Our villages also provide some protection against the false witness that many people still put out against those of us under the LGBT umbrella. How often have we heard that gay people, trans women, and others are really predators. We hear that we are pedophiles, want to attack women in bathrooms etc. Many, if not most of the people making these claims call themselves religious and follow one of the Abrahamic religions. Those of us who have the Torah in our cannon really ought to think twice about this. The information is provably false, yet organizations continue to collude and work to spread lies, false witness, against us. Yet we are called not to testify as a false witness under threat of a punishment, “if he has testified falsely against his fellow, you shall do to him as he schemed to do to his fellow.” (Deut 19:18-19) We have strict penalties in law for those who lie under oath. There are also laws that are supposed to protect against defamation of character, yet we do not hear of many cases where those who have spoken falsely against LGBT / Queer people being sued under these laws.
Within our own communities often there is false witness or shaming of those who are not part of what is deemed to be acceptable. We see people who are part of one aspect of LGBT / Queer expressions act against, or seek to harm those who are under other parts of the umbrella. We have all been hurt by the systemic oppressions we face every day, and it becomes too easy to then take it out on others when we perceive it to be to our own advantage. We must guard against bearing false witness in our words and actions. We have every right to be angry, yet we must channel the anger in order to not harm others. Anger clouds judgement and our ability to judge fairly.
When we judge unfairly, what does it look like? Sometimes it is when we do not look at all aspects of a situation, or a person’s circumstances and rush to judge the person based on what we feel the person should be doing, or how they should behave. Trans people often face this sort of judgement. We face it from those who are the gatekeepers to our health care. We face it from society. Trans people are often deemed to be “not really trans” based on how they express themselves. Lesbians are often told that they do not look lesbian if they don’t fit what people have decided that lesbians should look like. If we are to truly judge fairly we need to look beyond our own preconceptions and ideas of what someone should look like. We must look beyond what is deemed by mainstream society, and mainstream LGBT organizations, to be what is acceptable if one is LGBT / Queer. All too often, this judgement, and decision as to who is acceptable, who is worthy of help is influenced by money. Those with money and power use it to bribe us.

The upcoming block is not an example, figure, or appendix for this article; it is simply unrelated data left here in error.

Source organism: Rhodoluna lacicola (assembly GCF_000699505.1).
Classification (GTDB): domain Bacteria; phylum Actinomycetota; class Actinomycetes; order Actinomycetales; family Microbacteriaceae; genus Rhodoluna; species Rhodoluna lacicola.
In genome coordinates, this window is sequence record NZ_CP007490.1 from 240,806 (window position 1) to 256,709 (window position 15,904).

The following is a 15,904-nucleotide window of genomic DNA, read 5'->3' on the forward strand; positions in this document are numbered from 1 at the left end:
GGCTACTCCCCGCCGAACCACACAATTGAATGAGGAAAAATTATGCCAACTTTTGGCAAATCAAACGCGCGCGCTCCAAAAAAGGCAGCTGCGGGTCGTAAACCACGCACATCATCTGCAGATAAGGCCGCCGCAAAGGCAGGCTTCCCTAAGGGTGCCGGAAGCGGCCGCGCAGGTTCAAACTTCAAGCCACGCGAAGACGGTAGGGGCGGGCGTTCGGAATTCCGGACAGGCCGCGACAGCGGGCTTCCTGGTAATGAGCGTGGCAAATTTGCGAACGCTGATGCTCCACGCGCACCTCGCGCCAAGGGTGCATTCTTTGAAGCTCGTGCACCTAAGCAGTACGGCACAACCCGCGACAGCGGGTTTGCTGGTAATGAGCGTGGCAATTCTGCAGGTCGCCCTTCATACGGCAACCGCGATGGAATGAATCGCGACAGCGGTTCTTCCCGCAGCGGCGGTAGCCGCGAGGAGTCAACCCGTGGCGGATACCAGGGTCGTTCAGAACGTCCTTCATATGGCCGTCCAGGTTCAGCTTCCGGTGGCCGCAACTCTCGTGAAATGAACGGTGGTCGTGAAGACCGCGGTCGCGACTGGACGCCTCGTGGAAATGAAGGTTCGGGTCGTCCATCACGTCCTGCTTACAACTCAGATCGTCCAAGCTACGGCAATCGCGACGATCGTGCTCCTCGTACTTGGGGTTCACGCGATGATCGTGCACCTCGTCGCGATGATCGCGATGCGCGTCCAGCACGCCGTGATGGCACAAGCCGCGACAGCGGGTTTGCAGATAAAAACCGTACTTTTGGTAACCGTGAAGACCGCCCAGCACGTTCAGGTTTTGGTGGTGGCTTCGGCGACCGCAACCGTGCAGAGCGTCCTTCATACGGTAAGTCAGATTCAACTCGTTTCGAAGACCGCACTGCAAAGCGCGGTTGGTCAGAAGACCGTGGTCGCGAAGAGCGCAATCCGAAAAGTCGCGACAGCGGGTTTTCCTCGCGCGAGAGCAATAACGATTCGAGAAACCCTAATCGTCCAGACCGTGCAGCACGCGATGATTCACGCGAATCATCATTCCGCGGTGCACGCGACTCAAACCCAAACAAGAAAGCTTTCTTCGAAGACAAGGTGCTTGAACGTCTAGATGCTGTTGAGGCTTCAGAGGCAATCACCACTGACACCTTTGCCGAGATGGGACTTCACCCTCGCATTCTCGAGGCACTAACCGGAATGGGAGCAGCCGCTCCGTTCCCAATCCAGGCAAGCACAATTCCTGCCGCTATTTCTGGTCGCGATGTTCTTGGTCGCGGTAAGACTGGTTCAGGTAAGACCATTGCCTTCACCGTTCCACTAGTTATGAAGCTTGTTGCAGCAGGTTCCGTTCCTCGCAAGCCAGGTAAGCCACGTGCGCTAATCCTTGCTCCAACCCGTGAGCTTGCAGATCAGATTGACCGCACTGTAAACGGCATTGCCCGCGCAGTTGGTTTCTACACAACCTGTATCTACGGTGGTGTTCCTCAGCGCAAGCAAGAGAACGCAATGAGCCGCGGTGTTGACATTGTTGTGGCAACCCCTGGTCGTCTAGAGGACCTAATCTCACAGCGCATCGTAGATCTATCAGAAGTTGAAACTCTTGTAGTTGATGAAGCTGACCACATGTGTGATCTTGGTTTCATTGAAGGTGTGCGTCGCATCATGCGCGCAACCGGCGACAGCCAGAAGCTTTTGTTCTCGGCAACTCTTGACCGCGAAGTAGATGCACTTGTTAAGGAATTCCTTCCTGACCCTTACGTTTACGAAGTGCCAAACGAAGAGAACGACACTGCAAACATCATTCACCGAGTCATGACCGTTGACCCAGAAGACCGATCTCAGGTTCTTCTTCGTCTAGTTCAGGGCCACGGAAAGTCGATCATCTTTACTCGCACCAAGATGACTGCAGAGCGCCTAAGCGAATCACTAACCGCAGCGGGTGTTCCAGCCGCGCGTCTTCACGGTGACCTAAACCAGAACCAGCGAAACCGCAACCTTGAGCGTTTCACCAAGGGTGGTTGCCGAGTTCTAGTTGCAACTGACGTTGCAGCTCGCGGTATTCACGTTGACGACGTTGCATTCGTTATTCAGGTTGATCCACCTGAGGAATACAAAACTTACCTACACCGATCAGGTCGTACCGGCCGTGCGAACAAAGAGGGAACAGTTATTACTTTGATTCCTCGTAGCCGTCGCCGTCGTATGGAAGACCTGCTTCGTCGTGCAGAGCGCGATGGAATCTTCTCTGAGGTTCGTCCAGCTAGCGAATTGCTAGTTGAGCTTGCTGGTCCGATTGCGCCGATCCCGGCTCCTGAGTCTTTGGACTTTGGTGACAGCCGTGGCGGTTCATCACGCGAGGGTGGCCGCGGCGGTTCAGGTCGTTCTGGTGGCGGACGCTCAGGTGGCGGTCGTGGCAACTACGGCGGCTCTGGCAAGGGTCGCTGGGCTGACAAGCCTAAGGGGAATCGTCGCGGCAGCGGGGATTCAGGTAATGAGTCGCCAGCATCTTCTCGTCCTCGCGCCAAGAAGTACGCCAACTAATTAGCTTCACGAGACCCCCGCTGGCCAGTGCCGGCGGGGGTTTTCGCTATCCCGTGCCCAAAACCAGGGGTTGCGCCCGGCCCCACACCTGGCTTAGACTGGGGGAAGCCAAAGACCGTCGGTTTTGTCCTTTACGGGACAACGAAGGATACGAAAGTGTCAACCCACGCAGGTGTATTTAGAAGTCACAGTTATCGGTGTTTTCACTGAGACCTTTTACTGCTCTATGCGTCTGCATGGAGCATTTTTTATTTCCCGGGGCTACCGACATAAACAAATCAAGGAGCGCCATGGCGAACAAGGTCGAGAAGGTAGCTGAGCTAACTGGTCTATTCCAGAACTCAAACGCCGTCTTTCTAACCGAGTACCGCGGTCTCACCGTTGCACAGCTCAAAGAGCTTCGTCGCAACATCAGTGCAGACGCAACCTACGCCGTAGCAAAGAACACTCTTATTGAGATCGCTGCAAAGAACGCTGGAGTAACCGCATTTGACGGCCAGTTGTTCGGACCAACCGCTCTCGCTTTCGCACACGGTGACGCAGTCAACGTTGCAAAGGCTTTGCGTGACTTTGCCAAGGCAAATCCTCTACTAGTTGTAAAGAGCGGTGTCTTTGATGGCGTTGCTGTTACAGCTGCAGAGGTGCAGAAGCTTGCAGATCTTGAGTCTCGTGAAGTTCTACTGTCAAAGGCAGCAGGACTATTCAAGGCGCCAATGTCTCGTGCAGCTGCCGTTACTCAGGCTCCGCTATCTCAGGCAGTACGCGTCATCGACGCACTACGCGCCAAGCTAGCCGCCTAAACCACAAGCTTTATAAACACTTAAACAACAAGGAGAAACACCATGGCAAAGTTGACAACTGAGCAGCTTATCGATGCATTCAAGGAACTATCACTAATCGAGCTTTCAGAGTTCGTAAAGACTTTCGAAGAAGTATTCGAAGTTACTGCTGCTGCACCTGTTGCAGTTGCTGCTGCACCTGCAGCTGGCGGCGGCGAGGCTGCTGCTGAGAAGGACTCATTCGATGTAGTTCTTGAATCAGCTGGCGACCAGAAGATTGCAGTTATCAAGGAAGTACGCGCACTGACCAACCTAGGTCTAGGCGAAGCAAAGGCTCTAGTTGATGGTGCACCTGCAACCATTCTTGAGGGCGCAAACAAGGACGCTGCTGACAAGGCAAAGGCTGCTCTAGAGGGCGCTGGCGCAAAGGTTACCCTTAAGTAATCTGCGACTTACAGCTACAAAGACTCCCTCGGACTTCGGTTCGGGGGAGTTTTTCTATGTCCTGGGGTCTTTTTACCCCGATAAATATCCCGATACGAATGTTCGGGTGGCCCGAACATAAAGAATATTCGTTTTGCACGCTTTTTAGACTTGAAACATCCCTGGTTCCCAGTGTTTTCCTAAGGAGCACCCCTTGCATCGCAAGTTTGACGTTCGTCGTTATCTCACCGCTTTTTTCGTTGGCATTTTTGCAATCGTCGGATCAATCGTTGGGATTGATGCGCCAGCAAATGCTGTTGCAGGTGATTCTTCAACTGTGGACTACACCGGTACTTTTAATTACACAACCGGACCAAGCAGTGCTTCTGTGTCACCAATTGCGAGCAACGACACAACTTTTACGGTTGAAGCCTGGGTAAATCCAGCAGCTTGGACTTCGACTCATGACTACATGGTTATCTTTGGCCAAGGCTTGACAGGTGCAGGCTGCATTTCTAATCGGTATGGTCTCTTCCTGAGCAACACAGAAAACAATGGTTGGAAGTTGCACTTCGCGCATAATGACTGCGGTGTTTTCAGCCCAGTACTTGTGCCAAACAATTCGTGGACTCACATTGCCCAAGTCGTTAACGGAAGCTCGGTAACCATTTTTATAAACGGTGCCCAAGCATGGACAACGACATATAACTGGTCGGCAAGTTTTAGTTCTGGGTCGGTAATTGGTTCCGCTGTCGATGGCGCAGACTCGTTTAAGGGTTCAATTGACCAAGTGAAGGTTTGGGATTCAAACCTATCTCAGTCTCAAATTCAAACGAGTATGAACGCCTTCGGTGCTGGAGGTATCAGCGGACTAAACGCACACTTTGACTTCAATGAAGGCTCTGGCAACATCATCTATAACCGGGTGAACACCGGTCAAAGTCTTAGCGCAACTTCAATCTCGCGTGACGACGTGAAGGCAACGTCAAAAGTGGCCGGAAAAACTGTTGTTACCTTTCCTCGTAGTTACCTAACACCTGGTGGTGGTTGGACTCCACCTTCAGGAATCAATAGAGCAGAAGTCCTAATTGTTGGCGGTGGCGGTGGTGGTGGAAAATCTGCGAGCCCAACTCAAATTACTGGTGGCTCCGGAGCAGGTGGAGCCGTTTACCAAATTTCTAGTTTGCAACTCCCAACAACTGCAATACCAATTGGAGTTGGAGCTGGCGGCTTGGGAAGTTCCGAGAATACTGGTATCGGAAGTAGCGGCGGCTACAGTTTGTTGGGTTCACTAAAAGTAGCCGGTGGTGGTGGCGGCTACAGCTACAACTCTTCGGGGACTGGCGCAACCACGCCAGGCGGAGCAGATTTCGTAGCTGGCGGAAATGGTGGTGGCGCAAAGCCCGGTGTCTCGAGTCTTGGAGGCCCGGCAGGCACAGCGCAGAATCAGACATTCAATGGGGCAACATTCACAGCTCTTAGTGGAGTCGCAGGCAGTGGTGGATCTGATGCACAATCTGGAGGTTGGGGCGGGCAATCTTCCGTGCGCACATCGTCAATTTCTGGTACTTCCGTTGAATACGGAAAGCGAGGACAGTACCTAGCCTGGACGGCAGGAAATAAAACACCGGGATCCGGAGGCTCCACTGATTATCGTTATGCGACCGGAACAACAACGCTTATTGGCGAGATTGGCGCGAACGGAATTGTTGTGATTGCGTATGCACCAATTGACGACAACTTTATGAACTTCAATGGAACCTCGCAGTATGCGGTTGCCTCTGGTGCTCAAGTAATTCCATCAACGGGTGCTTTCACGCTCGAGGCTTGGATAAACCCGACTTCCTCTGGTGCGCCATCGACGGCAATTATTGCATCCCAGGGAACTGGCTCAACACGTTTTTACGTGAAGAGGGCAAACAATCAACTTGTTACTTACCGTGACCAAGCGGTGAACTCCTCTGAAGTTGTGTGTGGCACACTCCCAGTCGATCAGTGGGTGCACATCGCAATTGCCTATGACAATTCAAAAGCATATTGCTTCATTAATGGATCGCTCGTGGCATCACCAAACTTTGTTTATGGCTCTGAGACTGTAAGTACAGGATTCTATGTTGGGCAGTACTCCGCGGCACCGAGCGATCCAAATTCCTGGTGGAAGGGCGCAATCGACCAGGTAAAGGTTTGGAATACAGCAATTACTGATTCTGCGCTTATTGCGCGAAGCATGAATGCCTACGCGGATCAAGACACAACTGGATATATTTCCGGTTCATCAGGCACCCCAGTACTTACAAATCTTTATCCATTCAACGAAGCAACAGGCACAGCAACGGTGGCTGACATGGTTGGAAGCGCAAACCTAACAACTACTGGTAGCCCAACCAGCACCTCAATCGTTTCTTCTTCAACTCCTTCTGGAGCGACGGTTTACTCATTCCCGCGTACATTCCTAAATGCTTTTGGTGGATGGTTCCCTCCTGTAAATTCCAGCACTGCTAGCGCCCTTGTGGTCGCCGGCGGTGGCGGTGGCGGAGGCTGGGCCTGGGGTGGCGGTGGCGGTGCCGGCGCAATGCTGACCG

When it comes to LGBT organizations, there has been criticism of those who say that Pride must still be political, and not just a big party. Pride in major centres has become a large event that has an economic impact on the city. Pride organizations receive a lot of money from corporate and other sponsors. Some argue that these sponsorships are essentially bribes to keep a lot of the politics out of Pride. When we are called to seek justice, part of the seeking of justice is to ask what strings are attached to monetary and other support. If a company is participating in Pride, but at the same time still has policies and practices that are harmful to some of the people under the wide LGBT / Queer umbrella are we allowed to challenge them? When political parties chose to participate in events there is often a sense that because they are participating and paying their fee that they should not be called out on their policies. What does justice look like in this situation?
Justice is not as clean as television crime dramas would have us believe. It gets messy. As we have seen over the years, justice for LGBT / Queer people often depends on one’s place under the umbrella. It often feels like those who are most marginalized have been thrown under the bus in order to achieve successes for those with the power. Often the issues most important to lesbians, bisexuals, trans people, and others have been put aside and forgotten about in order to achieve results for gay men. Further, there are race issues within pride organizations and pride celebrations. People of colour often feel excluded. People of colour here in Ottawa still do not feel properly represented by the pride organization. I have also noticed this referring to mainstream pride and LGBT spaces as being “blindingly white” on more than one occasion, and even being quoted on it in a mainstream newspaper. If we do not look at the oppressions and intersectionalities of oppressions within our communities are we really pursuing justice?
This Pride weekend, and throughout the year, ask yourself, “What am I doing to follow the commandment to pursue justice?”
Justice, justice, you shall pursue. It is a good commandment, it is a challenging commandment.